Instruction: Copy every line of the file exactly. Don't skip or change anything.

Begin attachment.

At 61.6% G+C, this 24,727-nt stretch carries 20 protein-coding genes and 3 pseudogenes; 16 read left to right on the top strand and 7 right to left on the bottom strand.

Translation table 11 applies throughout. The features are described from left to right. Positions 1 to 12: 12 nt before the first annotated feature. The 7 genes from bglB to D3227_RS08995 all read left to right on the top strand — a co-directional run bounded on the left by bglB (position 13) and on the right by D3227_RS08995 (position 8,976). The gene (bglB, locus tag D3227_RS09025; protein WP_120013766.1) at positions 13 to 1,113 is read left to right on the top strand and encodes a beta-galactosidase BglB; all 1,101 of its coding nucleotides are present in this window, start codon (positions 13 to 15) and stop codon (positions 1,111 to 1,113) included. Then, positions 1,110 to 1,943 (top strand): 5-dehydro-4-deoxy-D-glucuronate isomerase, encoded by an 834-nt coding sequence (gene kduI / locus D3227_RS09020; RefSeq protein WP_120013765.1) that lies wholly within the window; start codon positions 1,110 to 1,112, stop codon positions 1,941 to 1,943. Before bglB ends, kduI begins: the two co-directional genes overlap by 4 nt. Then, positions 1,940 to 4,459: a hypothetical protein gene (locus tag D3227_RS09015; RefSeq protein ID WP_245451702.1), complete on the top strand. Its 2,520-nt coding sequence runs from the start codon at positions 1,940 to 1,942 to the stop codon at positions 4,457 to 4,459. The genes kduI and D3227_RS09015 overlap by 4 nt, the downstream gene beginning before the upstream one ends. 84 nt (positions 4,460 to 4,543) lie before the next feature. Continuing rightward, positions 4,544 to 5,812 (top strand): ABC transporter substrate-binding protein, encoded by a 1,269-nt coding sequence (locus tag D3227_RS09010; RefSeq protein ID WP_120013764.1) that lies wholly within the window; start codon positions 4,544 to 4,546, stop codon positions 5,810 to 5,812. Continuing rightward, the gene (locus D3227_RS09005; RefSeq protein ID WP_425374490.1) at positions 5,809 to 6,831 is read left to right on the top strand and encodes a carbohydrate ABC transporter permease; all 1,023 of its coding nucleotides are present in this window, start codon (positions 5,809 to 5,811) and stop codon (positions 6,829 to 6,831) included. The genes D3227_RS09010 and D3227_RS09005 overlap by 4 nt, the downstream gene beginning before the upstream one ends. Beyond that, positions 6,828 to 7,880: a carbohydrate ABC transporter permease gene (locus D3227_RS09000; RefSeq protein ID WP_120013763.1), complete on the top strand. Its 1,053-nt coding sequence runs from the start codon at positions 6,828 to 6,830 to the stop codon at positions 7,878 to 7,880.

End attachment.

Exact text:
At 61.6% G+C, this 24,727-nt stretch carries 20 protein-coding genes and 3 pseudogenes; 16 read left to right on the top strand and 7 right to left on the bottom strand.

Translation table 11 applies throughout. The features are described from left to right. Positions 1 to 12: 12 nt before the first annotated feature. The 7 genes from bglB to D3227_RS08995 all read left to right on the top strand — a co-directional run bounded on the left by bglB (position 13) and on the right by D3227_RS08995 (position 8,976). The gene (bglB, locus tag D3227_RS09025; protein WP_120013766.1) at positions 13 to 1,113 is read left to right on the top strand and encodes a beta-galactosidase BglB; all 1,101 of its coding nucleotides are present in this window, start codon (positions 13 to 15) and stop codon (positions 1,111 to 1,113) included. Then, positions 1,110 to 1,943 (top strand): 5-dehydro-4-deoxy-D-glucuronate isomerase, encoded by an 834-nt coding sequence (gene kduI / locus D3227_RS09020; RefSeq protein WP_120013765.1) that lies wholly within the window; start codon positions 1,110 to 1,112, stop codon positions 1,941 to 1,943. Before bglB ends, kduI begins: the two co-directional genes overlap by 4 nt. Then, positions 1,940 to 4,459: a hypothetical protein gene (locus tag D3227_RS09015; RefSeq protein ID WP_245451702.1), complete on the top strand. Its 2,520-nt coding sequence runs from the start codon at positions 1,940 to 1,942 to the stop codon at positions 4,457 to 4,459. The genes kduI and D3227_RS09015 overlap by 4 nt, the downstream gene beginning before the upstream one ends. 84 nt (positions 4,460 to 4,543) lie before the next feature. Continuing rightward, positions 4,544 to 5,812 (top strand): ABC transporter substrate-binding protein, encoded by a 1,269-nt coding sequence (locus tag D3227_RS09010; RefSeq protein ID WP_120013764.1) that lies wholly within the window; start codon positions 4,544 to 4,546, stop codon positions 5,810 to 5,812. Continuing rightward, the gene (locus D3227_RS09005; RefSeq protein ID WP_425374490.1) at positions 5,809 to 6,831 is read left to right on the top strand and encodes a carbohydrate ABC transporter permease; all 1,023 of its coding nucleotides are present in this window, start codon (positions 5,809 to 5,811) and stop codon (positions 6,829 to 6,831) included. The genes D3227_RS09010 and D3227_RS09005 overlap by 4 nt, the downstream gene beginning before the upstream one ends. Beyond that, positions 6,828 to 7,880: a carbohydrate ABC transporter permease gene (locus D3227_RS09000; RefSeq protein ID WP_120013763.1), complete on the top strand. Its 1,053-nt coding sequence runs from the start codon at positions 6,828 to 6,830 to the stop codon at positions 7,878 to 7,880.